Macros submitted for Lisa's Chaos Macro Monday. Wild rose hips, a fruit beetle, a wild rose, and a spider on a spent sage blossom.

Tuesday, August 9, 2011

Light and shade

Last Saturday I painted at Maranatha High School, formerly Ambassador College. I found a shady spot on the Del Mar side and looked across the street to this nice front yard. My predictions for the trajectory of the sun were incorrect, and I ran out of shade pretty quickly. But I liked what I was painting, and I painted on.

Ambassador College had a pretty interesting history, of which I'm only peripherally aware. I must confess my favorite years were the years, and there were several, when it stood vacant and unused, yet nevertheless beautifully gardened. Like the most marvelous secret park for the initiated few. I don't know too much about Maranatha High School. It is a private Christian school that used to be somewhere else.

I think this is kind of a cool painting. I think I'm making some progress on getting my colors and values more intense, and appropriately simplifying stone walls. Lines are a bit of a problem area; somebody suggested that lines should be avoided in paintings - not edges, but lines. I can see that, although it couldn't be a hard and fast rule.

The woman from the house said she was flattered I was painting her house, and she asked me to let her know if it turned out well. I wasn't sure what she would think was well, or how she would have me let her know. I do have the address.

Monday, August 8, 2011

Two roses and a weed

More intimate peeks at my backyard. For Macro Monday.

Tuesday, August 2, 2011

Of the Angels

The Church of the Angels was built in 1889, which makes it older than just about anything around here. God himself and the dirt are older. I drive past the Church of the Angels on my favorite shortcut from downtown L.A. to Pasadena. The church is imposing and beautiful. I have yet to see the inside, but I've painted it twice now and feel well acquainted with the outside.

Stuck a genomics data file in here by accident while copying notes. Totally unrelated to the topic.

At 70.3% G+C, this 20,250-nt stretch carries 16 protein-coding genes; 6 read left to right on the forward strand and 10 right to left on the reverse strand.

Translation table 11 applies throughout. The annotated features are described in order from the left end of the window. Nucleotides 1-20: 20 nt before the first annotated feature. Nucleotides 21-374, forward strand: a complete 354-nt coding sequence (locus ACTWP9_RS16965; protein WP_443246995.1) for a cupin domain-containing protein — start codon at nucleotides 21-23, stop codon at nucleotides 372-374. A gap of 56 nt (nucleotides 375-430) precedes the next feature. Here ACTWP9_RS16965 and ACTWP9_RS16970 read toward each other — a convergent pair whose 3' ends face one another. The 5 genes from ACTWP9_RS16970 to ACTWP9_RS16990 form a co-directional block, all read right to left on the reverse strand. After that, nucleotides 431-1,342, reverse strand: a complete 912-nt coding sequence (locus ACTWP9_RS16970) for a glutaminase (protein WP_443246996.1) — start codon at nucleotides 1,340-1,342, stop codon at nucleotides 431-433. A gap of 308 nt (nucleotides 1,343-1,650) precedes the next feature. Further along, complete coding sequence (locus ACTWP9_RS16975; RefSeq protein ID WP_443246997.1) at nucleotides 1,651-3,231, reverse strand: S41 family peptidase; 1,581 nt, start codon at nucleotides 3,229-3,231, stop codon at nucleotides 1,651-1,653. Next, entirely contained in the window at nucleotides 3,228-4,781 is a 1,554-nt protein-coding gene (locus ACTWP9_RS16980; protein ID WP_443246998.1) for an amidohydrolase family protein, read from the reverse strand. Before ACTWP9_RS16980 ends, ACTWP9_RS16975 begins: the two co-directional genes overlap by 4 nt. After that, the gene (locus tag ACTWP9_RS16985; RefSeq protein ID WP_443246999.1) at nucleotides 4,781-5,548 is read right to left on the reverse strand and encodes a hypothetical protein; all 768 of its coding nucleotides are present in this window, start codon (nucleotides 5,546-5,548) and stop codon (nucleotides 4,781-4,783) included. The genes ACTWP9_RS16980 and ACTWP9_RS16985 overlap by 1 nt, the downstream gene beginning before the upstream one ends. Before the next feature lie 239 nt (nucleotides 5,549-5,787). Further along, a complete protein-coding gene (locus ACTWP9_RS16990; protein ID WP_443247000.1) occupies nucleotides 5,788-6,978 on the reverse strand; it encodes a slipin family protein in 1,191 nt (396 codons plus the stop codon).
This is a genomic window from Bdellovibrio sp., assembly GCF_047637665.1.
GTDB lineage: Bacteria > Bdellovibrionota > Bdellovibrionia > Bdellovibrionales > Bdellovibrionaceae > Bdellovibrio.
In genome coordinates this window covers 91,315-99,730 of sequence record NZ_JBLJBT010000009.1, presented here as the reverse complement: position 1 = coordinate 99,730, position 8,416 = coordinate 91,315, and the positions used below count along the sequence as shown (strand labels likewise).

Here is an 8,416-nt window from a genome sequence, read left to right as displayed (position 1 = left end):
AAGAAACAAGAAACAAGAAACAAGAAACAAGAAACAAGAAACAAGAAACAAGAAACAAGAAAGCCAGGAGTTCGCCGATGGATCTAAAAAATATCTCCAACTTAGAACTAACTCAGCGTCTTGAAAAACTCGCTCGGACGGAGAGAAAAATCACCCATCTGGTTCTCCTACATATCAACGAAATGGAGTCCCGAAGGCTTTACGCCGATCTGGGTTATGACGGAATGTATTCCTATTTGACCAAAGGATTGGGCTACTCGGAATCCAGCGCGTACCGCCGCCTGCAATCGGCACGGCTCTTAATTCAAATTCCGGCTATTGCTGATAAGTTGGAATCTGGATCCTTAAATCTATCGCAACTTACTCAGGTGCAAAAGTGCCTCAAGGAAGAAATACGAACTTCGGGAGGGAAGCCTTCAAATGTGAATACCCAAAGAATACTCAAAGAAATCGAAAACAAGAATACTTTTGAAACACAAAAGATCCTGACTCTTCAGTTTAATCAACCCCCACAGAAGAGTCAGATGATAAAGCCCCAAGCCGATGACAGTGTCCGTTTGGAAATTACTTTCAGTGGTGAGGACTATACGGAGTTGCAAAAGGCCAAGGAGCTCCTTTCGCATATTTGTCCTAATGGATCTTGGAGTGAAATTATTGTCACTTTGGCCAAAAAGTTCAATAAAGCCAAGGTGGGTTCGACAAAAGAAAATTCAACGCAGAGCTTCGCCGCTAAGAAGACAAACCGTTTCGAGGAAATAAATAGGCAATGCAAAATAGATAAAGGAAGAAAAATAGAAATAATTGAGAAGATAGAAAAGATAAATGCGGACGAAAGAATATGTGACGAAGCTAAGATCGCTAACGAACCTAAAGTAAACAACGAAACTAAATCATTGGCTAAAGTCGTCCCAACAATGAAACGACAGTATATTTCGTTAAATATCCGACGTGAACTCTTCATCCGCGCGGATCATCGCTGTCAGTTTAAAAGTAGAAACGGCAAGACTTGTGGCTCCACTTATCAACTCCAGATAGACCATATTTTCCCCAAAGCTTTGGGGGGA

The church is faced in sandstone and the roof I think is slate. The morning sun shone on the roof and just touched the high points on the sandstone. I tried to paint that. Something that stands as strong and beautiful as this church, and has been so perfectly preserved and maintained through so many years of use is inspiring. Sometimes it's hard just to keep my house up and keep the computer running. In all our efforts, perhaps God is pleased and glorified.

In my favorite and perhaps most blasphemous religious meditation, I ask myself what I would want if I were God and I had created the universe and humanity. I would want people to notice how lovely and intricate it is. I would want people to take good good care of the world - to use it and enjoy it, but never muck it up. I'd want people to appreciate humanity and be joyful and kind, and to love and never harm each other. Really, that's all.